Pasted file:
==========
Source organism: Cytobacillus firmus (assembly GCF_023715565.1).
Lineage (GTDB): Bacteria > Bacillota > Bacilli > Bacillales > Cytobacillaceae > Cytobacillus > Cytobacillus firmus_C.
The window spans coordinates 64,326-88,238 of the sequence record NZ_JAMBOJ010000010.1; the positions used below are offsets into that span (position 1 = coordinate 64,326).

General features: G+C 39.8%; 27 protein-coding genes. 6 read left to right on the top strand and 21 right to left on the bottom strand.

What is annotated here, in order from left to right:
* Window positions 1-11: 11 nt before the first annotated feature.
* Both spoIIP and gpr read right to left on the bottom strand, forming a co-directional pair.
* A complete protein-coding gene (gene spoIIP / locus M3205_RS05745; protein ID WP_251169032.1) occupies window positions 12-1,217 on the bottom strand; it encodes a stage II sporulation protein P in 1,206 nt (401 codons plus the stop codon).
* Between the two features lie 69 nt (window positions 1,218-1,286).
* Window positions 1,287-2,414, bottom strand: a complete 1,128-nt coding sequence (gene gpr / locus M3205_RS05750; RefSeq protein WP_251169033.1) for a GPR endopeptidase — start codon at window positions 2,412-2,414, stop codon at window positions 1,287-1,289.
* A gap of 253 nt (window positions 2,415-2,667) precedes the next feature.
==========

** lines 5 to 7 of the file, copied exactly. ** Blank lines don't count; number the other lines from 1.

What is annotated here, in order from left to right:
* Window positions 1-11: 11 nt before the first annotated feature.
* Both spoIIP and gpr read right to left on the bottom strand, forming a co-directional pair.